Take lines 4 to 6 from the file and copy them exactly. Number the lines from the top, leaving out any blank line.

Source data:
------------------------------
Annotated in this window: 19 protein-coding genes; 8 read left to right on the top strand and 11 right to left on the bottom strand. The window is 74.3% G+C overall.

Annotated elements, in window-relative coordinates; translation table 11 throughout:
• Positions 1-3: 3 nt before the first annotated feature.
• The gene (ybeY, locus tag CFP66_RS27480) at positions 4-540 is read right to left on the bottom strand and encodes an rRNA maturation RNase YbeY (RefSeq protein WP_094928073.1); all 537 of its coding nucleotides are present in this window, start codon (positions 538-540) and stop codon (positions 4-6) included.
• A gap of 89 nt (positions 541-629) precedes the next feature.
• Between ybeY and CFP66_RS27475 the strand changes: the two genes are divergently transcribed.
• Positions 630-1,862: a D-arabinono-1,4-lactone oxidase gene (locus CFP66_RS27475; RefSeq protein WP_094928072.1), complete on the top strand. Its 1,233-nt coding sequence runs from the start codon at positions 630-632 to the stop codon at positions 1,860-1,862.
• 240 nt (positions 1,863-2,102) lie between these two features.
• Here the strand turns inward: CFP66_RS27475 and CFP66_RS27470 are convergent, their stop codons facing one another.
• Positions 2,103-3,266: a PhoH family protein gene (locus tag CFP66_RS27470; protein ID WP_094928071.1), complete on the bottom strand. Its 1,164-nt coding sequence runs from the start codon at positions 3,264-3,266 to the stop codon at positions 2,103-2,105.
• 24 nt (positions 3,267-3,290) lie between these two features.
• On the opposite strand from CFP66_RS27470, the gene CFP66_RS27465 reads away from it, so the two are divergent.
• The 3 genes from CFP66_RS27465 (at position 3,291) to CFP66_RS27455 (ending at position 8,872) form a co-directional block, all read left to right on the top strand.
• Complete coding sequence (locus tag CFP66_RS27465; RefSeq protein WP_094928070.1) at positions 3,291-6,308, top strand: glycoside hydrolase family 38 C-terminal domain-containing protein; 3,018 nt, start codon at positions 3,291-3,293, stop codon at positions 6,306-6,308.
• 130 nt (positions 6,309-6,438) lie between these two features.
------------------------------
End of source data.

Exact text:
• The gene (ybeY, locus tag CFP66_RS27480) at positions 4-540 is read right to left on the bottom strand and encodes an rRNA maturation RNase YbeY (RefSeq protein WP_094928073.1); all 537 of its coding nucleotides are present in this window, start codon (positions 538-540) and stop codon (positions 4-6) included.
• A gap of 89 nt (positions 541-629) precedes the next feature.
• Between ybeY and CFP66_RS27475 the strand changes: the two genes are divergently transcribed.